Thursday, 31 October 2013

The Three Best Ways to Stay in Business - For the Long Term!

Inside Warehouse
According to statistics* 71% of all start-ups fail in the first 10 years.

That's not the scary number.

The scary number is that 25% of them already taste failure in the first year. Another one is that less than half make it to year 4.

And there are more, but this was supposed to be a helpful post, so let's see what a start up business can do to avoid becoming just another number.

The Danger of Product Multitasking for Start-Up Businesses

Putting aside for a moment basic incompetence, and lack of preparation, knowledge and so on, 30% of start up businesses fail due to over-expansion.

Sure, you have big ideas, or you wouldn't be an entrepreneur. But, especially in the beginning, try to concentrate on getting the process to produce a single, good, revenue generating product or service worked out, before you try releasing anything else.

As Barbara Cochran once said on Shark Tank - "You're moving too fast with too many things, and that's usually a formula for disaster in any young business."

She ended up investing, but only after making sure that the company understood that they had to concentrate on one product at a time.To pick another example - Levi Roots, the UK entrepreneur launched a single sauce "Reggae Reggae Sauce" on Dragon's Den.One awesome product.

So - product multitasking reduces overall quality, so make one awesome thing at a time.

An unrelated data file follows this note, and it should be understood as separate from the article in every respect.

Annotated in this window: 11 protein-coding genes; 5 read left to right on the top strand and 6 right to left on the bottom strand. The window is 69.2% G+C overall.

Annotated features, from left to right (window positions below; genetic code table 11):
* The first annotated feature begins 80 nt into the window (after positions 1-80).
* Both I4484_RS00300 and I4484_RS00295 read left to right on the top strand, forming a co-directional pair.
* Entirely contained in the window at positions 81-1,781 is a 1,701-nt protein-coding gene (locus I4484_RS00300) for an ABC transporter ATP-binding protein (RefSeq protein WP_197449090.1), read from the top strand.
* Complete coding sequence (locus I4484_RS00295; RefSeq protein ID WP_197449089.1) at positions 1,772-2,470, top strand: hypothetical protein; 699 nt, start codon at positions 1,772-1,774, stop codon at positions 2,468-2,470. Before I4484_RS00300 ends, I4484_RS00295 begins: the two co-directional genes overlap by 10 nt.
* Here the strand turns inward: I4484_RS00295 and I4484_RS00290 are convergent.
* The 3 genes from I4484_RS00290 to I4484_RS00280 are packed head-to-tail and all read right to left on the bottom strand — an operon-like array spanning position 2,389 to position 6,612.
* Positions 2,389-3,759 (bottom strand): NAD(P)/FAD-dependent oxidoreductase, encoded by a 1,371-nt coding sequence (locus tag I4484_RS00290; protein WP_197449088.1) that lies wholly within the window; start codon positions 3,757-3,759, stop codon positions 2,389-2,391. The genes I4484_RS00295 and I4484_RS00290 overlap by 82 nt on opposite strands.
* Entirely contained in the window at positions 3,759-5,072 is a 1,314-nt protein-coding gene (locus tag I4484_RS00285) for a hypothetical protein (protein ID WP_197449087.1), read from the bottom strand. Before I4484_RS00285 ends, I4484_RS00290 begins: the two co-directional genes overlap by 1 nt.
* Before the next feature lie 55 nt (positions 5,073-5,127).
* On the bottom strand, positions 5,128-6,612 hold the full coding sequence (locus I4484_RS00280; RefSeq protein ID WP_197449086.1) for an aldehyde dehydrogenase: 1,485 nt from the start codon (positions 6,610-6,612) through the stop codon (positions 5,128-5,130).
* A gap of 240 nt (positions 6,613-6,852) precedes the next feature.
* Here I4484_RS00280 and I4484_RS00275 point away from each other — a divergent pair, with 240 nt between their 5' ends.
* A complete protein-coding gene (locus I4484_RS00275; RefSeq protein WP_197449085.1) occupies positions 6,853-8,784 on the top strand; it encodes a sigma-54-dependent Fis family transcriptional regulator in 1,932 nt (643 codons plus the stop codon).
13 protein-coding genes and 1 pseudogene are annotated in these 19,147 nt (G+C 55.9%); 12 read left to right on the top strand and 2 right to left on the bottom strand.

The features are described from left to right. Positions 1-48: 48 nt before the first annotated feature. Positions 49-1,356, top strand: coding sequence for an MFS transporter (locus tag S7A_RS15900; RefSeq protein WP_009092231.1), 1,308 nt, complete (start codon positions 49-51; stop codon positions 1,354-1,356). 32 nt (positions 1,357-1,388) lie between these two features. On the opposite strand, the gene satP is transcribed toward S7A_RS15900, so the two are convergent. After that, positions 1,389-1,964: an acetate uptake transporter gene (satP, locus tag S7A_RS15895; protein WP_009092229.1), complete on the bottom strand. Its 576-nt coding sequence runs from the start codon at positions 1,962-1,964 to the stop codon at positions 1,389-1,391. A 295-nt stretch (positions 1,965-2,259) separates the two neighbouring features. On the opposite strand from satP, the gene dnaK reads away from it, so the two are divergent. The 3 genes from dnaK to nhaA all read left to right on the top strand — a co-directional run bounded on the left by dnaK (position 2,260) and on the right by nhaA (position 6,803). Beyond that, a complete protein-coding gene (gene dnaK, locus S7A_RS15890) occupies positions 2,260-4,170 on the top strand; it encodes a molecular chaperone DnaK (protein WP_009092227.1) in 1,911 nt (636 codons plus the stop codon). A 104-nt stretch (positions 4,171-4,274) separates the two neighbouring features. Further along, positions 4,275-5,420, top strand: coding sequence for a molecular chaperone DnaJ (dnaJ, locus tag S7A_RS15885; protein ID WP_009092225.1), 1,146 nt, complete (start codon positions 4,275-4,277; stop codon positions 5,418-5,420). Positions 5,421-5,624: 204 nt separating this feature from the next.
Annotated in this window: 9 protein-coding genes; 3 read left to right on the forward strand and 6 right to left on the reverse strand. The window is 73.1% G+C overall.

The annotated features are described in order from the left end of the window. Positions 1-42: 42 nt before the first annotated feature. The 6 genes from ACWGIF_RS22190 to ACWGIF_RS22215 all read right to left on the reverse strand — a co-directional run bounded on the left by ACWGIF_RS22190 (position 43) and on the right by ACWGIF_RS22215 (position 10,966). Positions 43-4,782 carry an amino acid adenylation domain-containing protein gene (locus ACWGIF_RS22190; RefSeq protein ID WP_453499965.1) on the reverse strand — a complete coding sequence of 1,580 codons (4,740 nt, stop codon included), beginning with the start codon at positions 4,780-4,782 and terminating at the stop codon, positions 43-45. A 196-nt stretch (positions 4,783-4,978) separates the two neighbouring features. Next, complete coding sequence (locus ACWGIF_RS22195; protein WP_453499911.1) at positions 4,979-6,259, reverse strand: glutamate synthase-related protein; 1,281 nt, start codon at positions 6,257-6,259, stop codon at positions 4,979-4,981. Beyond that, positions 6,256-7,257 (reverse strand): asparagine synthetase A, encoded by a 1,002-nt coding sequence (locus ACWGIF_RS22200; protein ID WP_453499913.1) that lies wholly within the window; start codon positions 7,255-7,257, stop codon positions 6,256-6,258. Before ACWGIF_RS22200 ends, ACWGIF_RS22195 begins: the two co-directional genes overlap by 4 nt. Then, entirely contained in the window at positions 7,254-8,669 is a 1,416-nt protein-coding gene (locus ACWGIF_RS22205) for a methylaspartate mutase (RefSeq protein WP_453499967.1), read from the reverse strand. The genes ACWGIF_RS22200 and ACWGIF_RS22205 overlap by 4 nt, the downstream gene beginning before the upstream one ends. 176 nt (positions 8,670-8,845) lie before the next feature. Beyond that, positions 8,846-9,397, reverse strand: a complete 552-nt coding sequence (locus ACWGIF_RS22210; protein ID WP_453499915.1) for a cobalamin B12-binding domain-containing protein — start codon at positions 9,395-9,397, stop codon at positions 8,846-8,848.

3 Top Tips to Keep Afloat in Year 1, 2, 3...

Here are my own Top 3 Tips for staying in business long-term:

  • Tip 1 : Pick the right business, and the right business for you

There are certain businesses with a high failure rate - think plumbers and restaurants - and others with a very low one : like religious organisations.

Now, I'm not suggesting you go off and found a religion, but I am suggesting that if you choose to open a restaurant your heart had better be in it, and you'd better have the skills. Top aggregate reason for going out of business? Lack of knowledge, and wrong reason for going into business in the first place.

  • Tip 2 : Keep it Simple. Do one thing well. Not a hundred things averagely. 

I'm not the first to point this out, I'm actually paraphrasing from Sam Carpenter's excellent "Work The System". You should check it out if you're starting a business, or trying to live life to the full.

  • Tip 3 : Cut Out The Emotion. 

Okay, that's a tough one, because if you've picked a business that's right for you, as I pointed out in Tip 1, you're probably also going to have an emotional investment in it.

However, if you can make decisions based on numbers (and that's the purpose of having a system, as I pointed out in my last blog post) or other objective information, and remove the emotion from the equation as far as possible, those decisions will likely be better than if you are guided completely by your passion.

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